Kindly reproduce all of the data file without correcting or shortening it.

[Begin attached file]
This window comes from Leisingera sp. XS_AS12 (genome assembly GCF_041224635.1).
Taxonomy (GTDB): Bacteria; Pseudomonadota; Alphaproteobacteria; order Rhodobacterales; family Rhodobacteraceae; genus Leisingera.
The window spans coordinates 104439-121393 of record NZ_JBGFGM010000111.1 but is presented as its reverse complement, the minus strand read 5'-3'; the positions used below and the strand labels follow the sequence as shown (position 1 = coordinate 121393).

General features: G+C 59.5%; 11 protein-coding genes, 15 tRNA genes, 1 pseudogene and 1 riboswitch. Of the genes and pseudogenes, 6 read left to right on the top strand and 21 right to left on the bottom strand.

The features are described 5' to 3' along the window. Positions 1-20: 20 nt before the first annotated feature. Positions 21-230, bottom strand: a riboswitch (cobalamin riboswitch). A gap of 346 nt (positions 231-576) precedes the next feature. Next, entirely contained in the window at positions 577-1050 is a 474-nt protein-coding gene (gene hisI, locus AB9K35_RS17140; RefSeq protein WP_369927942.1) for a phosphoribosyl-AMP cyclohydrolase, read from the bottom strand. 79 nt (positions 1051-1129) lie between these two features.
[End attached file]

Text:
This window comes from Leisingera sp. XS_AS12 (genome assembly GCF_041224635.1).
Taxonomy (GTDB): Bacteria; Pseudomonadota; Alphaproteobacteria; order Rhodobacterales; family Rhodobacteraceae; genus Leisingera.
The window spans coordinates 104439-121393 of record NZ_JBGFGM010000111.1 but is presented as its reverse complement, the minus strand read 5'-3'; the positions used below and the strand labels follow the sequence as shown (position 1 = coordinate 121393).

General features: G+C 59.5%; 11 protein-coding genes, 15 tRNA genes, 1 pseudogene and 1 riboswitch. Of the genes and pseudogenes, 6 read left to right on the top strand and 21 right to left on the bottom strand.

The features are described 5' to 3' along the window. Positions 1-20: 20 nt before the first annotated feature. Positions 21-230, bottom strand: a riboswitch (cobalamin riboswitch). A gap of 346 nt (positions 231-576) precedes the next feature. Next, entirely contained in the window at positions 577-1050 is a 474-nt protein-coding gene (gene hisI, locus AB9K35_RS17140; RefSeq protein WP_369927942.1) for a phosphoribosyl-AMP cyclohydrolase, read from the bottom strand. 79 nt (positions 1051-1129) lie between these two features.